This article was originally published in Financial Advisor Magazine.
The job of a financial advisor can be likened to climbing a ladder. We look upwards and are sometimes dismayed by how far away our goals seem to be. Sometimes it feels like your manager says: “What have you done for me lately?” Top producers seem to get the glory. It’s useful to “take stock” and look back on all you have accomplished.
1. You’ve made a difference in people’s lives. Reflect on your own success stories. The clients who retired comfortably because you guided them. Those who can afford a better college for their children because you helped them save. They are appreciative.
2. Longevity of client relationships. If you are established in the business, some clients have been with you since your first year as an advisor. You are their trusted advisor. They are sticking with you. How many clients like that do you have?
3. Assets under management. That’s AUM. How much do you have? How does it compare to numbers from previous years? Market action is a factor, yet clients left their money with you and in many cases added more. People trust you.
4. Advisors you started with. How many are still around? What happened to them? Many decided the business wasn’t for them. They found another career. Others didn’t hit their numbers. You did. Congratulations.
5. Certifications you’ve earned. You didn’t stop learning after getting your licenses. You continued studying. You might have the CFP designation. What others do you have? Look at those certificates on your wall from time to time. The key word is earned.
6. Years in the business. Experience has value. The market usually operates in cycles. Market volatility isn’t new to you. It is to some investors.
7. Peers at school. Do you keep in touch with others in your graduating class? What are they doing? What might they be earning? You might be one of the most successful graduates in your class. Time to think about actually attending those class reunions.
8. How much business in annuitized? Years ago, the business was transactional. You needed to ring the cash register every day. Today, a certain amount of revenue comes in as you and your client together study the market and make decisions consistent with their goals. Staying with you is another way of saying “I place my trust in you.” What’s that percentage?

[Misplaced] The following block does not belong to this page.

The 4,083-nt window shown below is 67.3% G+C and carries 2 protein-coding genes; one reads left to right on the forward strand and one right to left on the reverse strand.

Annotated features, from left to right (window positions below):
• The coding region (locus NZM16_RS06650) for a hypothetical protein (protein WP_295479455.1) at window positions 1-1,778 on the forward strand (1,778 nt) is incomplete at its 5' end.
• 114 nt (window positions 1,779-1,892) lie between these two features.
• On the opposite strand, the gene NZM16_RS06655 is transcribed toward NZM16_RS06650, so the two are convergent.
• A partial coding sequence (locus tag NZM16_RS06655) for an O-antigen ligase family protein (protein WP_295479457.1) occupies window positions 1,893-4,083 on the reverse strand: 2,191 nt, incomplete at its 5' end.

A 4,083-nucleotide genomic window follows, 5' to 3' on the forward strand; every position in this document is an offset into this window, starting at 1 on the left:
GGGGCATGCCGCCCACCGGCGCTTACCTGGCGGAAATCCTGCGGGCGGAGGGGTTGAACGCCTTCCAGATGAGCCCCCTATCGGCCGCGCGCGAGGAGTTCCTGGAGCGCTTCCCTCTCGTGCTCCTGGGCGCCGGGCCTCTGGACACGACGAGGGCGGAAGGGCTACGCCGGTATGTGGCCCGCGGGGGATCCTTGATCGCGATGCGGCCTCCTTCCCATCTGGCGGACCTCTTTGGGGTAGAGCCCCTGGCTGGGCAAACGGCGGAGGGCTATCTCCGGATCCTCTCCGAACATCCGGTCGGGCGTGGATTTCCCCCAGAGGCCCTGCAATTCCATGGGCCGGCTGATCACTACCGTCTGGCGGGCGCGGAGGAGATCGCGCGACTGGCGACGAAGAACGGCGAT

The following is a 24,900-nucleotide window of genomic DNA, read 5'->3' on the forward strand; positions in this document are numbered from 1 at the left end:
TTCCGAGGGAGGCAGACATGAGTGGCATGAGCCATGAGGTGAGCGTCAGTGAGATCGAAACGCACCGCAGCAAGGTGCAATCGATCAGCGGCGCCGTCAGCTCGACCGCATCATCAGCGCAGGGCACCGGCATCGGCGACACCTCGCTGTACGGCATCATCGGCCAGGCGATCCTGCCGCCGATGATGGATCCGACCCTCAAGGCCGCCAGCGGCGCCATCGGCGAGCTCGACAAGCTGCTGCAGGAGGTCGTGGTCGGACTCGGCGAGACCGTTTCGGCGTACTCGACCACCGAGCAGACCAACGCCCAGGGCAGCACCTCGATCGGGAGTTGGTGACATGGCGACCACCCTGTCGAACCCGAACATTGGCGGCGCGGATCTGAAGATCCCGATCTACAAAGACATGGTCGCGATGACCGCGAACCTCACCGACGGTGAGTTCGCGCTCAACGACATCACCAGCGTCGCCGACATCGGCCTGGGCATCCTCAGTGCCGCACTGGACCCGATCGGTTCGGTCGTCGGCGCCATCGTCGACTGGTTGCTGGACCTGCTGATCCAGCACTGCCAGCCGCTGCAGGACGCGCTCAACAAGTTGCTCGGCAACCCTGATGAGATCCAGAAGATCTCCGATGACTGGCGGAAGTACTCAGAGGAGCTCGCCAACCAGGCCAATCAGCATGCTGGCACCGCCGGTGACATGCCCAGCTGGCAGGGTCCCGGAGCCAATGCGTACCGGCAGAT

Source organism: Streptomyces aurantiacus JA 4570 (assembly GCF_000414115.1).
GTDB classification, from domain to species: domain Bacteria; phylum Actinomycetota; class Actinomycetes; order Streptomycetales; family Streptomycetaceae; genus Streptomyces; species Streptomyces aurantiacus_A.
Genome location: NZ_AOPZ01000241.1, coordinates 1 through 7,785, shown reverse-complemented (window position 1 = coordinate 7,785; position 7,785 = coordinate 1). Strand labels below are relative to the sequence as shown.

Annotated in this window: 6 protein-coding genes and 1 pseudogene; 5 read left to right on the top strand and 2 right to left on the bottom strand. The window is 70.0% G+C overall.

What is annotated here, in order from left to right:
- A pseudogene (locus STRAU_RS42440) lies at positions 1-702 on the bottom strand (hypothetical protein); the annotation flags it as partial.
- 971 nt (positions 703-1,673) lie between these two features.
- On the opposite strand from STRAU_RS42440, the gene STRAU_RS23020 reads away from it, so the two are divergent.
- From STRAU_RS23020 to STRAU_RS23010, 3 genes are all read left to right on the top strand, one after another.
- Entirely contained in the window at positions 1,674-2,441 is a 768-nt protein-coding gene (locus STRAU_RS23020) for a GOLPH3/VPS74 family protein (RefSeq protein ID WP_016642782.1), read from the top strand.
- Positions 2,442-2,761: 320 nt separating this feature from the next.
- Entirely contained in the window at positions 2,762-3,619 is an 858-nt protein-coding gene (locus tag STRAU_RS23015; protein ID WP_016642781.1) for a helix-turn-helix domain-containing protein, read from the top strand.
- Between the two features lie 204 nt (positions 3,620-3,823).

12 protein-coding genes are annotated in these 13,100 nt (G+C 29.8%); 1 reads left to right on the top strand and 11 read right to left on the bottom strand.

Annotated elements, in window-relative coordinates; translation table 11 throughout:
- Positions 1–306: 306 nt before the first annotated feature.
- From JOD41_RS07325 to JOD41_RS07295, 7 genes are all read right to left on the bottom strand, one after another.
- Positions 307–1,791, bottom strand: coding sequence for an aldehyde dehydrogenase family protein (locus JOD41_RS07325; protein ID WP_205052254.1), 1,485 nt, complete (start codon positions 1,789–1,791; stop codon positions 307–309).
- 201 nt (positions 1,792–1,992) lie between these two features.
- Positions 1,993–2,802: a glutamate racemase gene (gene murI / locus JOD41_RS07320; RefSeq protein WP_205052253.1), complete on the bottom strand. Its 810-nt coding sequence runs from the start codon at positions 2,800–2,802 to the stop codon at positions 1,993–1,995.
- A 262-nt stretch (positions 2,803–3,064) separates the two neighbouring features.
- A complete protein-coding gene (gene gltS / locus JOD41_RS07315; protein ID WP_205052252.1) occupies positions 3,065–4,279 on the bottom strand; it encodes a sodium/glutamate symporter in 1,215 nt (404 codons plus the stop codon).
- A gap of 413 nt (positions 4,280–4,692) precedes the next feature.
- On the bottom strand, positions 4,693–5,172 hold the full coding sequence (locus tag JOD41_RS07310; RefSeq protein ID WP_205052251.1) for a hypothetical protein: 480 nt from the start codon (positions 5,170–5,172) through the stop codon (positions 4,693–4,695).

9. How many accounts do you have? Attrition happens. Clients come and go for various reasons. You might have downsized your book years ago to focus on a niche market. This core group of clients has likely grown in numbers over the years. They stayed. They brought their friends. You have been building and retaining your base.
10. Production increases over the years. Production can vary with market conditions. Overall, yours has probably been increasing. If you were a company one would consider investing in, one would look for consistent earnings growth over time. Are you a “growth stock”? Probably yes.
11. Going out of your way. Earlier we talked about success stories, differences you have made in people’s lives. You have silent victories too. There are times you moved heaven and earth to help a client. Maybe you arranged from them to get cash in a foreign country because their wallet and credit cards were stolen. Maybe you brought forms to their house to get signed because it was the last day before a deadline. You’ve done things online providers wouldn’t or couldn’t do. Why? Because you are a person who sincerely cares for their clients.
I like to think advisors are in a helping profession. You care about your clients. You want to make their lives better, help them to make progress towards their goals. It’s useful to look back from time to time and survey what you’ve accomplished, and the differences you have made in people’s lives.
Click here to read more articles written by Bryce Sanders.Subscribe to the Dunham Blog